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(Reuters) –
Google Inc has fixed some shortcomings in its tablet computer strategy,
as the Internet search giant steps up efforts to break into a nascent
market dominated by Apple.

Google showcased on Wednesday
the first version of its Android software designed to run on tablets
with larger screens and greater computing horsepower, allowing for a
sleeker and theoretically faster interface with built-in video
conferencing.

The company also introduced a new way for developers to make money by building applications that run on Android.

The
changes ratchet up the competition in the fast-growing tablet PC
market, for which Hewlett-Packard and Microsoft are also developing
rival software.

Analysts said
"Honeycomb", while addressing a couple perceived flaws in the operating
system when used for tablets as opposed to smartphones, was unlikely to
immediately shift the balance of power.

"It
closed the gap quite a bit," said BGC analyst Colin Gillis. But, he
said "there was nothing there that was going to make me wait in line
overnight," referring to the lines of customers who waited outside
retail stores when Apple introduced the iPad in April.

Google
said at an event at its Mountain View, California headquarters on
Wednesday that Android developers would now be able to sell consumers
goods from directly within their apps, a key capability Apple introduced
more than one year ago.

And it has
started a Web version of its applications store for Android devices,
which will help developers hawk their software applications to a larger
audience. Previously, Android apps were available only through client
software on devices.

iPad Still Leads

Apple,
which some analysts expect will unveil a new version of its iPad later
this year, has shipped 14.8 million iPads since April. But it lost its
early lead in the smartphone market to Android, which Google gives away
to hardware vendors and which became the No.1 smartphone operating
system in the fourth quarter, according to research firm Canalys.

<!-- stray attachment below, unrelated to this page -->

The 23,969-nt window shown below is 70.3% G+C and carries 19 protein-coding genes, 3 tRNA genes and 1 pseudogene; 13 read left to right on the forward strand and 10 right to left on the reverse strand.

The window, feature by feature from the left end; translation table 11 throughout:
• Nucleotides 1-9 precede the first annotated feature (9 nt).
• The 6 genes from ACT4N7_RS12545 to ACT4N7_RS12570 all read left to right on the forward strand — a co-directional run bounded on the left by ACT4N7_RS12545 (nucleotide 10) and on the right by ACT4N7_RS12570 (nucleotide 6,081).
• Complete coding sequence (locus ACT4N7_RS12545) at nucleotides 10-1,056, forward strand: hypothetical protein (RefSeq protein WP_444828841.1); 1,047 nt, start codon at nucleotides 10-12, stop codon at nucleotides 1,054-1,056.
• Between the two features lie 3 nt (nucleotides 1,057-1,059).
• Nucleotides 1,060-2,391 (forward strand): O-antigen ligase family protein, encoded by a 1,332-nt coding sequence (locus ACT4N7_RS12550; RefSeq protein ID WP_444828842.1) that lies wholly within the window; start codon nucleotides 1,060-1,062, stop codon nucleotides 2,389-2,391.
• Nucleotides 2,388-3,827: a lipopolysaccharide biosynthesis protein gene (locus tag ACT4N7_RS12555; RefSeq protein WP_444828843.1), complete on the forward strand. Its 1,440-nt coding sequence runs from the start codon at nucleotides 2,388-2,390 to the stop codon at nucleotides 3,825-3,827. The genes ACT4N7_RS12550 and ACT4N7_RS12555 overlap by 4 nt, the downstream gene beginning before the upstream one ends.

Whether
Google can do the same in the tablet market will depend on the support
its new "Honeycomb" gets from manufacturers, wireless carriers, and the
armies of developers who build applications like games and productivity
tools.

Google now has more than 100,000 apps available for Android devices, versus Apple’s catalog of more than 300,000.

"There
really wasn’t much of a competitive playing field so far" in the tablet
market, said Soumen Ganguly, a principal at management consulting firm
Altman Vilandrie & Co, who noted that previous versions of Google’s
Android were well-suited to smartphones but not ideal for the
bigger-screened tablets.

With the
introduction of Honeycomb, Ganguly expected that every major
manufacturer would introduce at least one Android tablet by the end of
the first half of the year.

Motorola Mobility’s Xoom, which Google showcased at its event Wednesday, is due to ship in the first quarter.

But Display Search analyst Richard Shim said there were still unanswered questions, including the price of Honeycomb tablets.

Shim
said his firm expects industry-wide shipments of 55.7 million tablet PC
in 2011 and that, even after seeing Wednesday’s Honeycomb
demonstration, he still expects Apple to hold the majority market share
this year.

"This put them at the table," he said of Google. "What we’re seeing here is a good foundation."

(Editing by Bernard Orr)